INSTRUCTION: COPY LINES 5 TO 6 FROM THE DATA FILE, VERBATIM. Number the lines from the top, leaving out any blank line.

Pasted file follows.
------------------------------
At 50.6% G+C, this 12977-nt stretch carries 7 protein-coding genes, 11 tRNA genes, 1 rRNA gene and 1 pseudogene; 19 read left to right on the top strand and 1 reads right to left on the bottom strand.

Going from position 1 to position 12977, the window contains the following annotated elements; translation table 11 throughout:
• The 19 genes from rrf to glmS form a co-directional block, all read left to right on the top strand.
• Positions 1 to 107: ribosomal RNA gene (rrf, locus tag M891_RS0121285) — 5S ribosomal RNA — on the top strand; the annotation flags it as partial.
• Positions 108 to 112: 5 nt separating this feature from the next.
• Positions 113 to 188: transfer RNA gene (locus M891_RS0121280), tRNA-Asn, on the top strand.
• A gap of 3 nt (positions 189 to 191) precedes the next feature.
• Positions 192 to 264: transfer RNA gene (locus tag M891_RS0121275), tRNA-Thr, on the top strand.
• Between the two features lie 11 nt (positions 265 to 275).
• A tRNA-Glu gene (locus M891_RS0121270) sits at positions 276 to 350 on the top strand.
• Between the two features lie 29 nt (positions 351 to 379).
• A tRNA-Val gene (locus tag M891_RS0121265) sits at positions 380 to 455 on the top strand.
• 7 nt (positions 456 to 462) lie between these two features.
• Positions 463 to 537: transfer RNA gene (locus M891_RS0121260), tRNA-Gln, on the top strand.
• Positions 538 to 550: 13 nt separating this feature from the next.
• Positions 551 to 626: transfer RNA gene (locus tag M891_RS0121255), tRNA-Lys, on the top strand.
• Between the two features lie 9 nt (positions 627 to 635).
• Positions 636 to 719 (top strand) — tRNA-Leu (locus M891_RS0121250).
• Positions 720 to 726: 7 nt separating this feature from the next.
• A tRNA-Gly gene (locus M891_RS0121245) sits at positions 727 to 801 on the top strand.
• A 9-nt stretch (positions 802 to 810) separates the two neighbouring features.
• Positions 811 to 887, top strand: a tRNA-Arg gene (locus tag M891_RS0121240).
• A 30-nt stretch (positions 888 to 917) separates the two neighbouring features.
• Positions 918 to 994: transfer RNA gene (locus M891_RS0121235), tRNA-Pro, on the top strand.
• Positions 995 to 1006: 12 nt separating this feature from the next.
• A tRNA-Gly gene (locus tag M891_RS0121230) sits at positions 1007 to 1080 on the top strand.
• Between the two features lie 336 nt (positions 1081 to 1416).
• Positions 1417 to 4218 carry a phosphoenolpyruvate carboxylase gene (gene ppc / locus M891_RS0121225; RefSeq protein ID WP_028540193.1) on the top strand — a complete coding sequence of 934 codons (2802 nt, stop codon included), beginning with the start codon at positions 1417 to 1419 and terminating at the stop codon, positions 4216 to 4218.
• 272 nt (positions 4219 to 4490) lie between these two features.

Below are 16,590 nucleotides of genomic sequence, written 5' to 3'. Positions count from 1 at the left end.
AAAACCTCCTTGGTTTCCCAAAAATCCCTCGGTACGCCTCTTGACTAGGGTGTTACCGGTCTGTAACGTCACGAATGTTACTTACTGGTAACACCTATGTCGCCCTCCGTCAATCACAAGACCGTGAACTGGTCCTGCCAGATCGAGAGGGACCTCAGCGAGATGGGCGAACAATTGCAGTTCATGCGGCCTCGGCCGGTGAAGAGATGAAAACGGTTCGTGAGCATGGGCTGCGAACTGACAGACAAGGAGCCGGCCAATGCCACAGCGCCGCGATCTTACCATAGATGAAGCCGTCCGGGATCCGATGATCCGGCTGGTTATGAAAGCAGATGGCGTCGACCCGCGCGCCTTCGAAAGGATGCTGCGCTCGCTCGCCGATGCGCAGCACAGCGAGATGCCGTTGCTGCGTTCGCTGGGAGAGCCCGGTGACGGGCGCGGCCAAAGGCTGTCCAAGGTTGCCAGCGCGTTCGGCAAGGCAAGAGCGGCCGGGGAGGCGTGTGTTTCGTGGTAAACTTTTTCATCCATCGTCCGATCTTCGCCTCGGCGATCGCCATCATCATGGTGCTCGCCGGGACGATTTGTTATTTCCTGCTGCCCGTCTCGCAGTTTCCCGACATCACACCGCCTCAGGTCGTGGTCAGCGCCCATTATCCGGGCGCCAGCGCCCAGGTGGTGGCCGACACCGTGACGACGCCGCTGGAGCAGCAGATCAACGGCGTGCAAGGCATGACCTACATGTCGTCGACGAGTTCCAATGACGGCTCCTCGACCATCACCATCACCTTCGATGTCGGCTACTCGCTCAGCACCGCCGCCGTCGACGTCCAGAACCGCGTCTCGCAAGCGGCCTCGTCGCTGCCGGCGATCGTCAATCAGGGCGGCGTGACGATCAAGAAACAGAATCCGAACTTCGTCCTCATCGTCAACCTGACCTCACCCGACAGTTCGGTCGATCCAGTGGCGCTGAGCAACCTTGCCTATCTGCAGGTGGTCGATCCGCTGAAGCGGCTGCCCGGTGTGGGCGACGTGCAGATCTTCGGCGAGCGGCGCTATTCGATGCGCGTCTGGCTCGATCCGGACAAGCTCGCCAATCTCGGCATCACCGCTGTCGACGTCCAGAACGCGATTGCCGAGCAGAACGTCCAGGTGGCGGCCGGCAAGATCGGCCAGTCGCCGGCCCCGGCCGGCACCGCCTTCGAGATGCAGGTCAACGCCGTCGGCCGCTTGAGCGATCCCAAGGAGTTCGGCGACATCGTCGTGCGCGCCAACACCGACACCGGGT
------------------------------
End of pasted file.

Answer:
• Positions 108 to 112: 5 nt separating this feature from the next.
• Positions 113 to 188: transfer RNA gene (locus M891_RS0121280), tRNA-Asn, on the top strand.